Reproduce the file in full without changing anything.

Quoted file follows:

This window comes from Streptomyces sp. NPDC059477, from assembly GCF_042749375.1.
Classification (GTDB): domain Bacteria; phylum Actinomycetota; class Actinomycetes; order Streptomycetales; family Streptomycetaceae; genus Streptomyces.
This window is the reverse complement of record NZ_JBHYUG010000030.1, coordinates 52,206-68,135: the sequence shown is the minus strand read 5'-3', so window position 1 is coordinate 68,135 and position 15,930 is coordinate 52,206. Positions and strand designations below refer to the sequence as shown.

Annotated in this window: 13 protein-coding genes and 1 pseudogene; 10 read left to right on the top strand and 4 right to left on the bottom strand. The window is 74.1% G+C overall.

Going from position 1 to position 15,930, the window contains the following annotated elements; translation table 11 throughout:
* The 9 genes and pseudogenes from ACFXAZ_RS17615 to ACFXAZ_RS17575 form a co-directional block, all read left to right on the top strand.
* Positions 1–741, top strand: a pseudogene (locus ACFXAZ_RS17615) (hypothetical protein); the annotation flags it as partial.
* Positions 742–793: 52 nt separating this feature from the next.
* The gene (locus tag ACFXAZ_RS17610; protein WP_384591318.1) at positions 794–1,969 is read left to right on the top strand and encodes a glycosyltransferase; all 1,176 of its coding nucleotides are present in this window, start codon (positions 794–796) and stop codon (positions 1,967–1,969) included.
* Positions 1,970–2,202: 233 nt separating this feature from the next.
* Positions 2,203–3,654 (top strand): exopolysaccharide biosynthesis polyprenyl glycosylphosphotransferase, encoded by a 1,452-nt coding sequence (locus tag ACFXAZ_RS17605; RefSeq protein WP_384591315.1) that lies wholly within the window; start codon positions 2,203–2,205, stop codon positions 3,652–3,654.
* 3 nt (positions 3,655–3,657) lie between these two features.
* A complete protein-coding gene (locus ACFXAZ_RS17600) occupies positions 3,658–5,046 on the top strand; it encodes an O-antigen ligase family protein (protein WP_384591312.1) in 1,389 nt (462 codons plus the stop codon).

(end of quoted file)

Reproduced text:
This window comes from Streptomyces sp. NPDC059477, from assembly GCF_042749375.1.
Classification (GTDB): domain Bacteria; phylum Actinomycetota; class Actinomycetes; order Streptomycetales; family Streptomycetaceae; genus Streptomyces.
This window is the reverse complement of record NZ_JBHYUG010000030.1, coordinates 52,206-68,135: the sequence shown is the minus strand read 5'-3', so window position 1 is coordinate 68,135 and position 15,930 is coordinate 52,206. Positions and strand designations below refer to the sequence as shown.

Annotated in this window: 13 protein-coding genes and 1 pseudogene; 10 read left to right on the top strand and 4 right to left on the bottom strand. The window is 74.1% G+C overall.

Going from position 1 to position 15,930, the window contains the following annotated elements; translation table 11 throughout:
* The 9 genes and pseudogenes from ACFXAZ_RS17615 to ACFXAZ_RS17575 form a co-directional block, all read left to right on the top strand.
* Positions 1–741, top strand: a pseudogene (locus ACFXAZ_RS17615) (hypothetical protein); the annotation flags it as partial.
* Positions 742–793: 52 nt separating this feature from the next.
* The gene (locus tag ACFXAZ_RS17610; protein WP_384591318.1) at positions 794–1,969 is read left to right on the top strand and encodes a glycosyltransferase; all 1,176 of its coding nucleotides are present in this window, start codon (positions 794–796) and stop codon (positions 1,967–1,969) included.
* Positions 1,970–2,202: 233 nt separating this feature from the next.
* Positions 2,203–3,654 (top strand): exopolysaccharide biosynthesis polyprenyl glycosylphosphotransferase, encoded by a 1,452-nt coding sequence (locus tag ACFXAZ_RS17605; RefSeq protein WP_384591315.1) that lies wholly within the window; start codon positions 2,203–2,205, stop codon positions 3,652–3,654.
* 3 nt (positions 3,655–3,657) lie between these two features.
* A complete protein-coding gene (locus ACFXAZ_RS17600) occupies positions 3,658–5,046 on the top strand; it encodes an O-antigen ligase family protein (protein WP_384591312.1) in 1,389 nt (462 codons plus the stop codon).